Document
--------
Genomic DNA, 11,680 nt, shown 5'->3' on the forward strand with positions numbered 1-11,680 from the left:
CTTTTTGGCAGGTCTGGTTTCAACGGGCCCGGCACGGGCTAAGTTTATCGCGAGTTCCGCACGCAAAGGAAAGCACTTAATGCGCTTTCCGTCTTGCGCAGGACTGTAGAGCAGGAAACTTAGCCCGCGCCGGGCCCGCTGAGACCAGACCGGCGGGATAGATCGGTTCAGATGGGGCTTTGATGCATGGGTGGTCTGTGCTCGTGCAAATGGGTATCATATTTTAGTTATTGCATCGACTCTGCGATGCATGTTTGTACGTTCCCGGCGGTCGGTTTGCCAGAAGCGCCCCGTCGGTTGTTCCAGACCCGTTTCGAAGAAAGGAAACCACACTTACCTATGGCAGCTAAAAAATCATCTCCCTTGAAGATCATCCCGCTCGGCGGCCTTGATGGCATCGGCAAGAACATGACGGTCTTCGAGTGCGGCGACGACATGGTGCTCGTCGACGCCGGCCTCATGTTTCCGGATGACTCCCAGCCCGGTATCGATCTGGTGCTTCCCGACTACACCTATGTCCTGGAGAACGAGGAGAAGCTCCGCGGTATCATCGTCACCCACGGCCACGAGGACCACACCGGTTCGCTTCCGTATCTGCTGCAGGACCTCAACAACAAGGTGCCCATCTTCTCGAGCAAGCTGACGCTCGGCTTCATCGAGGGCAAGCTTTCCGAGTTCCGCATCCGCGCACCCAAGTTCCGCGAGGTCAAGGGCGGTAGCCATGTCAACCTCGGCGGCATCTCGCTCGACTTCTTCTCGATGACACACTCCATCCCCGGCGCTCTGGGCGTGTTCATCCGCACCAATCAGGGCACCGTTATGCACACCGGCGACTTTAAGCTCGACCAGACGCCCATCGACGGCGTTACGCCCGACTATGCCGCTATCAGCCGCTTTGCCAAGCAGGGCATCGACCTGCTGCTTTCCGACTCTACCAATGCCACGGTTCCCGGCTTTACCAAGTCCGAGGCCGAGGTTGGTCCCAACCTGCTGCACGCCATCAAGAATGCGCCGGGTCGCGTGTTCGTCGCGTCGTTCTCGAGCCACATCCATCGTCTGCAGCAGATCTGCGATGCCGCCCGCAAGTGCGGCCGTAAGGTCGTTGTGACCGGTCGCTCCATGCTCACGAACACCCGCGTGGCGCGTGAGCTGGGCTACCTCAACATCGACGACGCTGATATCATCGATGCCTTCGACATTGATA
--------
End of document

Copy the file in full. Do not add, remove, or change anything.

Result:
Genomic DNA, 11,680 nt, shown 5'->3' on the forward strand with positions numbered 1-11,680 from the left:
CTTTTTGGCAGGTCTGGTTTCAACGGGCCCGGCACGGGCTAAGTTTATCGCGAGTTCCGCACGCAAAGGAAAGCACTTAATGCGCTTTCCGTCTTGCGCAGGACTGTAGAGCAGGAAACTTAGCCCGCGCCGGGCCCGCTGAGACCAGACCGGCGGGATAGATCGGTTCAGATGGGGCTTTGATGCATGGGTGGTCTGTGCTCGTGCAAATGGGTATCATATTTTAGTTATTGCATCGACTCTGCGATGCATGTTTGTACGTTCCCGGCGGTCGGTTTGCCAGAAGCGCCCCGTCGGTTGTTCCAGACCCGTTTCGAAGAAAGGAAACCACACTTACCTATGGCAGCTAAAAAATCATCTCCCTTGAAGATCATCCCGCTCGGCGGCCTTGATGGCATCGGCAAGAACATGACGGTCTTCGAGTGCGGCGACGACATGGTGCTCGTCGACGCCGGCCTCATGTTTCCGGATGACTCCCAGCCCGGTATCGATCTGGTGCTTCCCGACTACACCTATGTCCTGGAGAACGAGGAGAAGCTCCGCGGTATCATCGTCACCCACGGCCACGAGGACCACACCGGTTCGCTTCCGTATCTGCTGCAGGACCTCAACAACAAGGTGCCCATCTTCTCGAGCAAGCTGACGCTCGGCTTCATCGAGGGCAAGCTTTCCGAGTTCCGCATCCGCGCACCCAAGTTCCGCGAGGTCAAGGGCGGTAGCCATGTCAACCTCGGCGGCATCTCGCTCGACTTCTTCTCGATGACACACTCCATCCCCGGCGCTCTGGGCGTGTTCATCCGCACCAATCAGGGCACCGTTATGCACACCGGCGACTTTAAGCTCGACCAGACGCCCATCGACGGCGTTACGCCCGACTATGCCGCTATCAGCCGCTTTGCCAAGCAGGGCATCGACCTGCTGCTTTCCGACTCTACCAATGCCACGGTTCCCGGCTTTACCAAGTCCGAGGCCGAGGTTGGTCCCAACCTGCTGCACGCCATCAAGAATGCGCCGGGTCGCGTGTTCGTCGCGTCGTTCTCGAGCCACATCCATCGTCTGCAGCAGATCTGCGATGCCGCCCGCAAGTGCGGCCGTAAGGTCGTTGTGACCGGTCGCTCCATGCTCACGAACACCCGCGTGGCGCGTGAGCTGGGCTACCTCAACATCGACGACGCTGATATCATCGATGCCTTCGACATTGATA